The 10 Biggest Technology Flops of the Past 40 Years

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Microsoft Bob: Bob was a graphical user interface built on top of Windows 3.1. The idea was to make Windows palatable to nontechnical users. But Bob, released in 1995, was far more stupid than its users, most of whom saw the interface as an insult to their intelligence. Bob's cartoonlike interface was meant to resemble an office or living room. Users were walked through tasks by silly-looking cartoon characters (something Microsoft persisted in doing with its Windows Help system long after Bob perished).

Perhaps worst of all, Bob's logo included a yellow smiley face for the "o" in the name. Bob eventually faded away, and even Microsoft executives agreed it had been a miserable failure.

The Net PC: The Net PC was yet another small, overpromoted computing device aimed at home users.

The paperless office: It's not known exactly when this dream of marketers and technology vendors emerged, although The Christian Science Monitor suggested in a 2005 article that the term "was probably first coined in a 1966 article in the Harvard Business Review in reference to the emergence of digital data storage.'

Microsoft Bob

Microsoft Bob Just as futurists in the 1950s boldly but inaccurately predicted that computers would cut our work days in half, offices without paper have turned out to be a pipe dream. A book published by MIT Press in 2002 called The Myth of the Paperless Office found that e-mail caused a 40% increase in paper use in many organizations. True, the role of office paper has been changing recently. Most large organizations now depend on digital, not paper, storage of documents. And The Christian Science Monitor found that sales of plain white office paper are, indeed, leveling off. But even if office paper consumption is leveling, take a look around your office: Is it paperless yet? Will it be paperless anytime soon? We didn't think so.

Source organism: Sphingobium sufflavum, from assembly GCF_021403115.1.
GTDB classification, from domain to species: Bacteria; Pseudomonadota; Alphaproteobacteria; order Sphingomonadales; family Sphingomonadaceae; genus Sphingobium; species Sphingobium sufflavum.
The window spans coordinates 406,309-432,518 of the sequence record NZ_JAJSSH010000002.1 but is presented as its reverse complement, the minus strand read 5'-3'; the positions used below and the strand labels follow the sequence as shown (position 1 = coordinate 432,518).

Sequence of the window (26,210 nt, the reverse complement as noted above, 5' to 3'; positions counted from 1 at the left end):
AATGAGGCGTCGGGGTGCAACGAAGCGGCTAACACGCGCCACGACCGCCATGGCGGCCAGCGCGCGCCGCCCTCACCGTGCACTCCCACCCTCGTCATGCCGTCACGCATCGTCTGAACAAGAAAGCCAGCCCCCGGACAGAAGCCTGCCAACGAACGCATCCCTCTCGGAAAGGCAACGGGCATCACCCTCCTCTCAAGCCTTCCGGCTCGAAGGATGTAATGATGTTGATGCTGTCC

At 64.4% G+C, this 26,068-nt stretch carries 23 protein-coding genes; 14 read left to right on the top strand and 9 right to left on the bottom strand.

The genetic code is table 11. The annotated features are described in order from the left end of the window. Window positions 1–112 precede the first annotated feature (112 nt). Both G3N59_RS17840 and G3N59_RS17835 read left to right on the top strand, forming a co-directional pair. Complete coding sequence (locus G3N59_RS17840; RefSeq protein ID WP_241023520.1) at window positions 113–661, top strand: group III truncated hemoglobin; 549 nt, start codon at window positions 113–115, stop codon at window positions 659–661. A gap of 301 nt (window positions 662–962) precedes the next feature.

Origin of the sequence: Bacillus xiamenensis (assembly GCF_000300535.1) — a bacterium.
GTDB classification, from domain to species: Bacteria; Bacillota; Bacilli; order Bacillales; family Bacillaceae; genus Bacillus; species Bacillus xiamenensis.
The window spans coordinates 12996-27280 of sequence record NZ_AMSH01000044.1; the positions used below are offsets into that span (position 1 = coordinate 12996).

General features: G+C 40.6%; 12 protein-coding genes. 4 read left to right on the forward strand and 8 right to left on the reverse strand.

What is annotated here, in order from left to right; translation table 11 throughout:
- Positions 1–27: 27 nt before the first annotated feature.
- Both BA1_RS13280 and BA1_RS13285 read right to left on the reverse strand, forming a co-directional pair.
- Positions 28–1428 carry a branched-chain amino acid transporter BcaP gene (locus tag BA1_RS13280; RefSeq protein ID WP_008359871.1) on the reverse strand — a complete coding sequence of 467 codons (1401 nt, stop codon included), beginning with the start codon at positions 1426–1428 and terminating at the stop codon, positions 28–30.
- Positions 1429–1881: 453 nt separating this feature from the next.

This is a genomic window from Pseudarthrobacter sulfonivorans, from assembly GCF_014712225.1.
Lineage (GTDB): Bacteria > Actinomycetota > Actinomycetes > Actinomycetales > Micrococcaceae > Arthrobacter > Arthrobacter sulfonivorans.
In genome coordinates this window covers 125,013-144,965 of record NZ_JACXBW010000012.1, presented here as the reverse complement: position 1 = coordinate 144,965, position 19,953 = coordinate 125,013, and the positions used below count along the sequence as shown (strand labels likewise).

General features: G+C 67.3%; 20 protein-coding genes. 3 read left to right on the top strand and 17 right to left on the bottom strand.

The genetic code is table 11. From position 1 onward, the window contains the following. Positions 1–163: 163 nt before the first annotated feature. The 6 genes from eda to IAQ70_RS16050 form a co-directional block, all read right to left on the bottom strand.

Audrey Net PC

Audrey Net PC

Virtual reality: The idea sounds fantastic -- put on special goggles, gloves and perhaps other connected clothing and immerse yourself fully in a 3-D game, training session or other activity. That idea made early VR proponents heroes to many technologists. One of those folk heroes was Jaron Lanier, who in the mid '80s started a company called VPL Research to create virtual reality products.

Maybe VR failed in the mass market because of consumer concerns that the equipment would cost too much or make them look silly. Or maybe virtual-reality worlds were less real and compelling than our own imaginations. In any case, VR never took off commercially, even though some useful niche applications, such as providing surgeons with a way to practice tricky medical procedures, still exist.

Contributing editor David Haskin was once was an executive for a start-up offering highly publicized search engine technology. Unfortunately for him, the company folded several years before the Internet -- and search engine technology -- became popular.

Source: Online poll at More than 30,000 votes cast

More Computerworld 40th anniversary coverage:

Copyright © 2007 IDG Communications, Inc.

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